He has spent years trying to open an ice rink, a facility funded by his non-profit foundation that began in Springville and was headed for an abandoned Walmart in Hamburg. It would include two ice rinks, an educational center and recreational field house near McKinley Parkway and Southwestern Boulevard.
It sounded like a very good plan, considering Kaleta and several investors were giving back to the community and accepting all financial risks. The facility would be in a good location, would provide an extra sheet of ice to meet demands and remove the hassle for the town that comes with running its own facility. It also would boost nearby businesses.
All aboard? Not quite.
Rather than embrace common sense and push a project that’s needed, it appears Kaleta could hit a snag. The town will consider allowing a textile company to set up shop in the empty building, instead. Supervisor Steven Walters, who confirmed an out-of-state company is interested, said he had not spoken directly to Kaleta.
“Our first and foremost goal is to fill that a building and get it back as a productive building,” Walters said. “From an ice rink standpoint, I don’t think anyone can question the need for this. Our rink doesn’t meet their needs. We recognize the fact that there’s a need for additional ice time.”
Hamburg Town Arena, also known as the Nike Base, is nearly 40 years old and has only one pad. The facility remains functional, but it’s expensive to maintain, is behind the times and sits in the middle of nowhere. A sensible replacement with minimal risk fell in its lap with Kaleta’s project.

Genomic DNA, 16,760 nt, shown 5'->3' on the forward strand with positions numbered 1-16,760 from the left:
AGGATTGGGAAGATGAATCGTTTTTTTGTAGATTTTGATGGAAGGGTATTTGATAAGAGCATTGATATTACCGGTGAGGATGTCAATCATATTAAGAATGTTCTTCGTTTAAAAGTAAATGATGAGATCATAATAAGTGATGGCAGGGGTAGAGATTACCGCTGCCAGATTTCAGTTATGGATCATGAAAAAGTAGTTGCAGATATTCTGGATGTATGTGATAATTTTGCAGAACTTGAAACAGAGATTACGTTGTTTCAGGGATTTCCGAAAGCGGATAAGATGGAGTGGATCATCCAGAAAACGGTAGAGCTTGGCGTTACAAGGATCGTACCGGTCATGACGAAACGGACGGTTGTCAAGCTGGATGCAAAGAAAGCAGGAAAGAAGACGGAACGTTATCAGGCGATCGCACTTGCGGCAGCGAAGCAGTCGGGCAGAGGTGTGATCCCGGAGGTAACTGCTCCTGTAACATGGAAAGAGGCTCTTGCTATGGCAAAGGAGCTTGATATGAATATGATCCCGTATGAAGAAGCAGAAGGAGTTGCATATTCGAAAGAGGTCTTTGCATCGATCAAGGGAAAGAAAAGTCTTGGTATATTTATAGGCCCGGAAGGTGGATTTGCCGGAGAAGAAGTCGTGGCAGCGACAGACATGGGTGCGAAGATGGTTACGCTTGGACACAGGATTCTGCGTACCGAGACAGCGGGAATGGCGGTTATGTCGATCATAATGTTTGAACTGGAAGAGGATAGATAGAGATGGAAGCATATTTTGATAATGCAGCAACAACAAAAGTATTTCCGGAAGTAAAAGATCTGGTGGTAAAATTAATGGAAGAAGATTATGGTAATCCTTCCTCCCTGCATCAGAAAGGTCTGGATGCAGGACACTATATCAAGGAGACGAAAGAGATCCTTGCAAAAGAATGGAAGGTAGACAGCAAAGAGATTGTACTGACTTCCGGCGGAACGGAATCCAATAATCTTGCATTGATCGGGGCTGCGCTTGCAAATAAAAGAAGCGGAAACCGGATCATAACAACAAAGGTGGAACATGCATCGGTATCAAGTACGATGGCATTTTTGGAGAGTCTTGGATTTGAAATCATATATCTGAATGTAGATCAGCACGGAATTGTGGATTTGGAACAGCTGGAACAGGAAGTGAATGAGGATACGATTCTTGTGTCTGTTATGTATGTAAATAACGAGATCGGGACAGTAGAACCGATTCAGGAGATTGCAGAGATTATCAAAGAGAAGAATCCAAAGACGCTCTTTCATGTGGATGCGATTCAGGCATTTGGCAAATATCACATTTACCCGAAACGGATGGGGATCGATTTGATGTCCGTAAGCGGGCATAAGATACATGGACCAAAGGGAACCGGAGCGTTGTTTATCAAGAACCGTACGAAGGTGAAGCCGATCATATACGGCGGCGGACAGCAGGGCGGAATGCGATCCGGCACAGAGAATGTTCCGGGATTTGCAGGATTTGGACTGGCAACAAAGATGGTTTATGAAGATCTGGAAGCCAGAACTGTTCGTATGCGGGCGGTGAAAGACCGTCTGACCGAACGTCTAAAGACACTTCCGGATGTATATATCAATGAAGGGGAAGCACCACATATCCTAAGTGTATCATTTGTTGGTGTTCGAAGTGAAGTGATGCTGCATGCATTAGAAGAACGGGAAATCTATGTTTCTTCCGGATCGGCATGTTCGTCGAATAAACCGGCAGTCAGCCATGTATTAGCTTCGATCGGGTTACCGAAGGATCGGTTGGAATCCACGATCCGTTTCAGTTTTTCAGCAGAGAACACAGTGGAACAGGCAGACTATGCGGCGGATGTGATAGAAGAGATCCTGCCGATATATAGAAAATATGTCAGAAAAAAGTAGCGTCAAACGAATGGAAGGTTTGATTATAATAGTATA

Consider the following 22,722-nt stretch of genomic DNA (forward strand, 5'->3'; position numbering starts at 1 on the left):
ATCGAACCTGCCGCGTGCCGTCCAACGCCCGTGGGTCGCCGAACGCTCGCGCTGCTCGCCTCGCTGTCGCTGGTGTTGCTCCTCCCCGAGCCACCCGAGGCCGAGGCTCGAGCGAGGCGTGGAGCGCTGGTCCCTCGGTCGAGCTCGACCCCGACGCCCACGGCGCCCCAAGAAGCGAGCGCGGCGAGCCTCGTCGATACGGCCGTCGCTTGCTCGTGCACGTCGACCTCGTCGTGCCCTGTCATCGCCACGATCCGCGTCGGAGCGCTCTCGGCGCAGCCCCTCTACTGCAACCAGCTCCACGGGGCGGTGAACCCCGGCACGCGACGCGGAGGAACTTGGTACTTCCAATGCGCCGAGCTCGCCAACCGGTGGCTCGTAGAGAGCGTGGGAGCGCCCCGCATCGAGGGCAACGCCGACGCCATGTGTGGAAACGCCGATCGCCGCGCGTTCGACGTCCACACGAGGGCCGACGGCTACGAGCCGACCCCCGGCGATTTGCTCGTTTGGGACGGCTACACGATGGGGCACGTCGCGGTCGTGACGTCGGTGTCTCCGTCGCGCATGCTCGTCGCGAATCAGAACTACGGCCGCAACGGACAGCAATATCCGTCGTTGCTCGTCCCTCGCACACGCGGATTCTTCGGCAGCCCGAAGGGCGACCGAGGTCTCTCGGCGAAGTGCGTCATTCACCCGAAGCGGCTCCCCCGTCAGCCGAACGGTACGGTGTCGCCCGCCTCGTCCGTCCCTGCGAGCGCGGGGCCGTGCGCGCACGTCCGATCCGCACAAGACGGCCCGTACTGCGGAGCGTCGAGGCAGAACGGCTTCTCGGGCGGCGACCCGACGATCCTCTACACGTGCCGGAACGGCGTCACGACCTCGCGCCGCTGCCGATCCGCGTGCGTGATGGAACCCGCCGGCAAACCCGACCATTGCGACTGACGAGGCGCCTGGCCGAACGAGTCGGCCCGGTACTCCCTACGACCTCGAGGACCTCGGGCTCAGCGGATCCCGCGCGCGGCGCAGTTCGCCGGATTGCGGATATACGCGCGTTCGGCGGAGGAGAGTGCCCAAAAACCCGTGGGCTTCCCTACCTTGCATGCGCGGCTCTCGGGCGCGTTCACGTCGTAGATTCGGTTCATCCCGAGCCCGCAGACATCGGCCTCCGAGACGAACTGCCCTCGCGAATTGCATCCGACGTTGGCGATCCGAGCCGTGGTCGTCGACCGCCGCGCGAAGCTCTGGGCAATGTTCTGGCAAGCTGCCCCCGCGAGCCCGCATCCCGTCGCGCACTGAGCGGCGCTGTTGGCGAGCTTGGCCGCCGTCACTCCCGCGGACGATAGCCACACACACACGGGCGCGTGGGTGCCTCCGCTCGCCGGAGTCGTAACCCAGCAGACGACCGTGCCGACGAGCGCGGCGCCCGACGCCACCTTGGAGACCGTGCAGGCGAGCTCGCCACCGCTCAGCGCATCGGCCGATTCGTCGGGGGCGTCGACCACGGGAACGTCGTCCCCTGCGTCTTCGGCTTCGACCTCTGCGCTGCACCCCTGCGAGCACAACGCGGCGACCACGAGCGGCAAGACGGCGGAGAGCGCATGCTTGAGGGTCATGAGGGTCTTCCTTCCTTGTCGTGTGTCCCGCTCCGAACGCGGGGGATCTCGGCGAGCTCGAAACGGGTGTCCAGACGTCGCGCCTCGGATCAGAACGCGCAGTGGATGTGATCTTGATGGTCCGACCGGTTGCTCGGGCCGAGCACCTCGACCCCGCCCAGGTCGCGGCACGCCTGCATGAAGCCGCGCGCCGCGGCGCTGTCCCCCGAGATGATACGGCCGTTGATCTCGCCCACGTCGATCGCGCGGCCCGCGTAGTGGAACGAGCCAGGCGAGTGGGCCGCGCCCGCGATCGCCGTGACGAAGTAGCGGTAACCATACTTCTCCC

Now, it could be in jeopardy.
Kaleta, who is sidelined with a neck injury, was unavailable for comment Tuesday. You might say he’s experiencing a pain in the neck in more ways than one.
• 98.9 – Dollars, in millions, wagered on the Super Bowl in Las Vegas casinos, which experts estimate was less than one-tenth of 1 percent of the amount that changed hands in illegal gambling during the NFL regular season.
• 9 – Playoff wins for Ravens quarterback Joe Flacco, against four losses.
• 9 – Playoff victories for Broncos quarterback Peyton Manning, against 11 losses.
• Brad Boyes couldn’t get out of Buffalo fast enough after being misused in a season-plus with the Sabres. Boyes had 13 goals and 37 points in 86 games with Buffalo. He was on pace for 12 goals and 36 points over a 48-game season with the Islanders.
• The Miami Heat should feel fortunate it plays in the Southeast Division, where the four other teams were a combined 62 games under .500, and not in the Western Conference. San Antonio, Oklahoma City and the Clippers have better records.
• Jim Kelly surprised many when he acknowledged, if forced to choose, he would rather have four Super Bowl losses rather than reach the big game once and win. It was good to hear No. 12 find peace with his career.